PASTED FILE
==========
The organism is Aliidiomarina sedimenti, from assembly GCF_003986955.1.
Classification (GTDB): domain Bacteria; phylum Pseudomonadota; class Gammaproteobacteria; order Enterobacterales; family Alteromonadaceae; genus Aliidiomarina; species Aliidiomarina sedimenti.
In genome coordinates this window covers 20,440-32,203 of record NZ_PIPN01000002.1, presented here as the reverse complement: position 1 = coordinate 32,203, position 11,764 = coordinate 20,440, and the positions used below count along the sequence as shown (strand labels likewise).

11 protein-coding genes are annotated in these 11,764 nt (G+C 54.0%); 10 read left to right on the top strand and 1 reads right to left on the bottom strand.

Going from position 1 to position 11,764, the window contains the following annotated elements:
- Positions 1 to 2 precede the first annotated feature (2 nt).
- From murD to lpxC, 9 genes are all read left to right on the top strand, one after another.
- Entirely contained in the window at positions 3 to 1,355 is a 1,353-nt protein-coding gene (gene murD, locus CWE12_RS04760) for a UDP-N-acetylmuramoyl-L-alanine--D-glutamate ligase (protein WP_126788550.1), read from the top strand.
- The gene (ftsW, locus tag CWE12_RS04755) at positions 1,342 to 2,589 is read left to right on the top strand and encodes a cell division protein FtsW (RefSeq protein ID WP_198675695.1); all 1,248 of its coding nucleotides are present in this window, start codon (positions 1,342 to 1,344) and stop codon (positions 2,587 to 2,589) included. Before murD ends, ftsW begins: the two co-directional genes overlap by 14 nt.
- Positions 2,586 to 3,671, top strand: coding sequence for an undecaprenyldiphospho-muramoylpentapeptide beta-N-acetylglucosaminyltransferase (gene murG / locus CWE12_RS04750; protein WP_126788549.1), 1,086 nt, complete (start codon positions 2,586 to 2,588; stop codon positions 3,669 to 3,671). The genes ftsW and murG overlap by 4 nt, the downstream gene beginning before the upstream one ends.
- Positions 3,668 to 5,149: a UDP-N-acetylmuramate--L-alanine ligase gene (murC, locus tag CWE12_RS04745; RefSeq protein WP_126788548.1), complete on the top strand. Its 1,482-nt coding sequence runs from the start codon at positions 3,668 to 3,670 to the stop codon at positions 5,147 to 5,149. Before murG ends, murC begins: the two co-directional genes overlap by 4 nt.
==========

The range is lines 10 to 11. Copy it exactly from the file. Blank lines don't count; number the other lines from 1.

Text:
- Positions 2,586 to 3,671, top strand: coding sequence for an undecaprenyldiphospho-muramoylpentapeptide beta-N-acetylglucosaminyltransferase (gene murG / locus CWE12_RS04750; protein WP_126788549.1), 1,086 nt, complete (start codon positions 2,586 to 2,588; stop codon positions 3,669 to 3,671). The genes ftsW and murG overlap by 4 nt, the downstream gene beginning before the upstream one ends.
- Positions 3,668 to 5,149: a UDP-N-acetylmuramate--L-alanine ligase gene (murC, locus tag CWE12_RS04745; RefSeq protein WP_126788548.1), complete on the top strand. Its 1,482-nt coding sequence runs from the start codon at positions 3,668 to 3,670 to the stop codon at positions 5,147 to 5,149. Before murG ends, murC begins: the two co-directional genes overlap by 4 nt.